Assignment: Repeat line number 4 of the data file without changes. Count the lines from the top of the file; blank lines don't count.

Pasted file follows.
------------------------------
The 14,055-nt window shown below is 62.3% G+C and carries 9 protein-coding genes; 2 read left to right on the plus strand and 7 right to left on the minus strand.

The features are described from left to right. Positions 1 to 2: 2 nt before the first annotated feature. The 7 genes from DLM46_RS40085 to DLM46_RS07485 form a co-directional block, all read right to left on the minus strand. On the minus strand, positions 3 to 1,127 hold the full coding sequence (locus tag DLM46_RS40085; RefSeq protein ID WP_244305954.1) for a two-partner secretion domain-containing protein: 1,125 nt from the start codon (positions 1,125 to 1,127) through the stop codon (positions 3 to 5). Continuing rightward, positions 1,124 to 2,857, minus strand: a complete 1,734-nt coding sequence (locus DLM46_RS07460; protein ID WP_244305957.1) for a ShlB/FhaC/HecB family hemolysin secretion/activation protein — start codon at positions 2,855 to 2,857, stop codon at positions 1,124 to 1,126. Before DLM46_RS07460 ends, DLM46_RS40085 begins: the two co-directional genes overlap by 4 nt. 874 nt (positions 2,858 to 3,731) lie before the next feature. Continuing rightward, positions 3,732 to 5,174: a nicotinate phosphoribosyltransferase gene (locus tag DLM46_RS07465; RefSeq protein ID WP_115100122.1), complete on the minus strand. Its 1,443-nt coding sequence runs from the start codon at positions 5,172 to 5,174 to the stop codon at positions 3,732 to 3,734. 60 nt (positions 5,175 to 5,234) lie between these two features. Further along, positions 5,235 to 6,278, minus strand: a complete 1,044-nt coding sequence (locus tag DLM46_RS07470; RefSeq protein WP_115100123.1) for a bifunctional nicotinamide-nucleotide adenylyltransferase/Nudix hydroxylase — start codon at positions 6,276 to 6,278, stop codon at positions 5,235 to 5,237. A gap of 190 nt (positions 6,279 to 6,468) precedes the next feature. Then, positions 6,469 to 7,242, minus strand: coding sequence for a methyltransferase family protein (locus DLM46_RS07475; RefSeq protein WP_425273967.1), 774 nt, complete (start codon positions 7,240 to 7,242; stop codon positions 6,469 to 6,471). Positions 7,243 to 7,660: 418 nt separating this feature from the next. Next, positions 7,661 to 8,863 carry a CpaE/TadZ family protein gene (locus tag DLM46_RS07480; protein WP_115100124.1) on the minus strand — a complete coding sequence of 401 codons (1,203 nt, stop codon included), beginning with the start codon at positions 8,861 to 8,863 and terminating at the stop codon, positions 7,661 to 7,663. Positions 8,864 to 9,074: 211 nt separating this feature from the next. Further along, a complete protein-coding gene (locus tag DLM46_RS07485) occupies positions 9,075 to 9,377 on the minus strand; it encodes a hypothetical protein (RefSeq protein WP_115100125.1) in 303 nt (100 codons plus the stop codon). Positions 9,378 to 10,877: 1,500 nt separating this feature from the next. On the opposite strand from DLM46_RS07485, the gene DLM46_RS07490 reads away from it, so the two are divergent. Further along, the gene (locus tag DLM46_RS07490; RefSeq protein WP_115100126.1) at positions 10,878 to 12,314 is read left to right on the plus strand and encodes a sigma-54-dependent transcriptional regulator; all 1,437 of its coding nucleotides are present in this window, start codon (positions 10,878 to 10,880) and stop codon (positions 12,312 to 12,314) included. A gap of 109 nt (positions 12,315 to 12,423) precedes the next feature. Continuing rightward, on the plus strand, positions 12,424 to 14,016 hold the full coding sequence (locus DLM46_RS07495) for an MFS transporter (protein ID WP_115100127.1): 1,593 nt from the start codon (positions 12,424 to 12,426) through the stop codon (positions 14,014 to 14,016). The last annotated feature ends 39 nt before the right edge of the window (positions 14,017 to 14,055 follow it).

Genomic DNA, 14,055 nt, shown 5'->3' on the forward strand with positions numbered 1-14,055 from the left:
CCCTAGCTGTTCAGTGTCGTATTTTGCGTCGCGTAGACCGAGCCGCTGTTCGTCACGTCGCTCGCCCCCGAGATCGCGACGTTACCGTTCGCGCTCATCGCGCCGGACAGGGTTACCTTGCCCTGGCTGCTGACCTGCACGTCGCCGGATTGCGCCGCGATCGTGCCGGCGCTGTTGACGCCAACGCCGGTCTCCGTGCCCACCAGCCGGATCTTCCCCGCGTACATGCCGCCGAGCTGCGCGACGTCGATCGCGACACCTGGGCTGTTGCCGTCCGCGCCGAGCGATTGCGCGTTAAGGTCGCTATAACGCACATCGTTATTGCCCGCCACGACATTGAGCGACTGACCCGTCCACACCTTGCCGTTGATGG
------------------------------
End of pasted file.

CCCTAGCTGTTCAGTGTCGTATTTTGCGTCGCGTAGACCGAGCCGCTGTTCGTCACGTCGCTCGCCCCCGAGATCGCGACGTTACCGTTCGCGCTCATCGCGCCGGACAGGGTTACCTTGCCCTGGCTGCTGACCTGCACGTCGCCGGATTGCGCCGCGATCGTGCCGGCGCTGTTGACGCCAACGCCGGTCTCCGTGCCCACCAGCCGGATCTTCCCCGCGTACATGCCGCCGAGCTGCGCGACGTCGATCGCGACACCTGGGCTGTTGCCGTCCGCGCCGAGCGATTGCGCGTTAAGGTCGCTATAACGCACATCGTTATTGCCCGCCACGACATTGAGCGACTGACCCGTCCACACCTTGCCGTTGATGG